Cover image for The house that ate the Hamptons : a novel of Lily Pond Lane
The house that ate the Hamptons : a novel of Lily Pond Lane
Brady, James, 1928-2009.
Personal Author:
First edition.
Publication Information:
New York : St. Martin's Press, 1999.
Physical Description:
247 pages ; 25 cm
General Note:
"Thomas Dunne books."
Format :


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X Adult Fiction Central Closed Stacks
X Adult Fiction Central Closed Stacks

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As another glorious season begins in the Hamptons, two perils menace the gracious old resort's elegant ambiance and its cast of rich and famous. The first threat comes in the form of Congressman Buzzy Portofino, a politician who bares a striking resemblance to New York City's fair mayor, Rudy Guiliani. The second is the ongoing construction of a private home so enormous, that alarmed locals and the press are calling it The House that Ate the Hamptons. Can anything be done'? Beecher Stowe and his stunning sometime love Lady Alix will do everything they can to get to the bottom of it all -- rubbing a few elbows along the way, and always making time for a nice glass of DP.

Author Notes

Journalist and author James Brady was born in Brooklyn, New York on November 15, 1928. He graduated from Manhattan College in 1950. During the Korean War, he served in the Marine Corps and was awarded the Bronze Star with Combat V for a firefight against the Chinese army on May 31, 1952 in November 2001.

He held numerous jobs in journalism including the publisher of Women's Wear Daily from 1964 to 1971 and writer of the celebrity profile column In Step With for Parade magazine for almost 25 years. He also wrote numerous fiction and nonfiction works including The Coldest War (1990), Further Lane (1997), The Marines of Autumn (2000), The Scariest Place in the World: A Marine Returns to North Korea (2005), and Why Marines Fight (2007). He died on January 26, 2009 at the age of 80.

(Bowker Author Biography)

Reviews 2

Booklist Review

Just in time for the beach, Brady is back with another over-the-top rendition of life in the Hamptons, that haven for the rich and famous on the eastern end of Long Island. As in Further Lane (1997) and Gin Lane [BKL Je 1 & 15 98], Beecher Stowe and his inamorata Lady Alix, who writes for Rupert Murdoch, do their best to cope with multiple emergencies. The house in the title is indeed a monster (not unlike a planned residence currently bedeviling the New York courts). But that's not the only problem Beecher and Alix face. The Hamptons are host to Hollywood impresarios, Middle Eastern potentates, an oil wildcatter, a politician with his eye on the White House, and even architect Howard Roark and his biographer, Ayn Rand. Obviously, Brady believes in poetic license; mixing together all kinds of characters, living and dead, fictional and real, he whips together a lively souffle, light as a feather, with little redeeming social importance--the perfect beach read. --Mary Carroll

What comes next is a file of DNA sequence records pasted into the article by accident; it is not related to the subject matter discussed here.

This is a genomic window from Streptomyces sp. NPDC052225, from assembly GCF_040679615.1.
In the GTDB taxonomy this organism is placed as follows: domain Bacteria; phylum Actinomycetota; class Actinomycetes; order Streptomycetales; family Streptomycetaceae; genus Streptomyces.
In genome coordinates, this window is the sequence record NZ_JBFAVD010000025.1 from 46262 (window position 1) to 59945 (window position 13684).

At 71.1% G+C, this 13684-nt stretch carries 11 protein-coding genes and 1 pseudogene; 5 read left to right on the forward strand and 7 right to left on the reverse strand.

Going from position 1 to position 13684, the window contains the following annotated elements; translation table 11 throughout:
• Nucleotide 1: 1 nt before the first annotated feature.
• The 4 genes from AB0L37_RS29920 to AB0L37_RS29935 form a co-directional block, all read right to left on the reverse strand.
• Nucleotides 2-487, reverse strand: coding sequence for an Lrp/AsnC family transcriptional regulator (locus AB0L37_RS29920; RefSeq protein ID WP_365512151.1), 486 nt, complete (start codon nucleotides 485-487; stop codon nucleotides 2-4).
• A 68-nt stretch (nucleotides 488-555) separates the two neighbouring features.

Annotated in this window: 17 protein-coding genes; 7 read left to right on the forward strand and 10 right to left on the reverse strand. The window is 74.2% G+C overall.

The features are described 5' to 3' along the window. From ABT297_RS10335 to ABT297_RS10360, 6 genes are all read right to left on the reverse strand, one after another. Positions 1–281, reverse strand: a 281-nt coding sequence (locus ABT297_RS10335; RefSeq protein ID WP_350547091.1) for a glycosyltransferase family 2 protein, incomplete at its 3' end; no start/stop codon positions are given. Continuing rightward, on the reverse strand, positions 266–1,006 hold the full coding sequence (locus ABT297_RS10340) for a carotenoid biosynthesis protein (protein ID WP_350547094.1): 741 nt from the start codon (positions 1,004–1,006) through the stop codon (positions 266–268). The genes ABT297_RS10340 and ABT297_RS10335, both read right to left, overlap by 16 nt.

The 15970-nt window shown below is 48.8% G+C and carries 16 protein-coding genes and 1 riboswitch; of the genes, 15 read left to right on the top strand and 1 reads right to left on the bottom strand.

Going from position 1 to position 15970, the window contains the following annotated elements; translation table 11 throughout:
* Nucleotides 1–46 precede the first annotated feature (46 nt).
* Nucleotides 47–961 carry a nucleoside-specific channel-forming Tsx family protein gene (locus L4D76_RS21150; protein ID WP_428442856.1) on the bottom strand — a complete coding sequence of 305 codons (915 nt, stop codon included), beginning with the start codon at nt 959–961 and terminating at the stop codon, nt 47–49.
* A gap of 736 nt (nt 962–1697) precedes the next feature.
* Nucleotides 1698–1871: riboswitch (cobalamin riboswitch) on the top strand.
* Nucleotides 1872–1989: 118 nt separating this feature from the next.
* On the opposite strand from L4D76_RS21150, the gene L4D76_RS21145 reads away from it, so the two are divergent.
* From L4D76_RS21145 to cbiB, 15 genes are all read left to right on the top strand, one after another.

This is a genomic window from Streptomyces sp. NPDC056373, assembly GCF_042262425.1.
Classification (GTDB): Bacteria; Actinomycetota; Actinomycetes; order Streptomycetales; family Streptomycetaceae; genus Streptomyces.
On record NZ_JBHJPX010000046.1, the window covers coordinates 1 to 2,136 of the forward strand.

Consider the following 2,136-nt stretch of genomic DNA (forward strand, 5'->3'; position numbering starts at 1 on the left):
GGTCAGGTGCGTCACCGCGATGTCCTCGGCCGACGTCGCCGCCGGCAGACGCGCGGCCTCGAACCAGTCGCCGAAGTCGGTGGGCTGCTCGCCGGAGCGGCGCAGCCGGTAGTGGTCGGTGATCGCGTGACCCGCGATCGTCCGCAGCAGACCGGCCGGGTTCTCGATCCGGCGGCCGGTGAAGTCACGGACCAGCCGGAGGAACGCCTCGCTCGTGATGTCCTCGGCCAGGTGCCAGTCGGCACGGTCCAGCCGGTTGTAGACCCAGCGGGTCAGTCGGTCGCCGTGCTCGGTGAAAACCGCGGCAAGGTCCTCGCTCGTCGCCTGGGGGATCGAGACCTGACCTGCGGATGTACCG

Publisher's Weekly Review

Now an old hand at ribbing the glitteratis antics, Brady (Gin Lane, Further Lane) has concocted another Hamptons-based roman clef based on in-crowd lifestyles. Inspired by the real-life media fallout from the recent construction of a monstrous Hamptons mansion, this novel chronicles the efforts of one Long Island community to protect its insular, rarefied lifestyle against the excesses of the nouveau riche with grandiose pretensions, and those who jump on the bandwagon of self-righteous risistance. Congressman Buzzy Portofino reads New York City Mayor Giuliani) decides to get tough on Hamptons sin, focusing on a Texas oil billionaire (possibly a phony cover for the true Arab investors) whos threatening to build the most obtrusively gargantuan private home in the U.S. The narrator, columnist Beecher Stowe, and his media savvy Tina Brownlike British consort, Her Ladyship Alix Dunraven, join forces with a panoply of neurotic characters whom Brady depicts without a shred of subtlety. Among them, theres the Sam Goldwyn/Woody Allen-ish movie director Sammy Glique and his 19-year-old Asian-American girlfriend, Dixie Ng, whose Southern accent is transliterated into annoying prose. Also joining the action are the late Ayn Rand, alive and well, partnered with her principled architect character-come-to-life Howard Roark; Kurt Vonnegut Jr., whose real-life Hamptons protest inspired this book; the ubiquitous George Plimpton with his tape recorder at the ready; and even Martha Stewart is available for a cameo when shes not writing, broadcasting, putting up preserves, filleting a salmon, fermenting grapes... or thatching a roof. These celebs and their rich and famous counterparts writhe through a convoluted, over-the-top plot that reads more like a gossip column than a novel. (June) (c) Copyright PWxyz, LLC. All rights reserved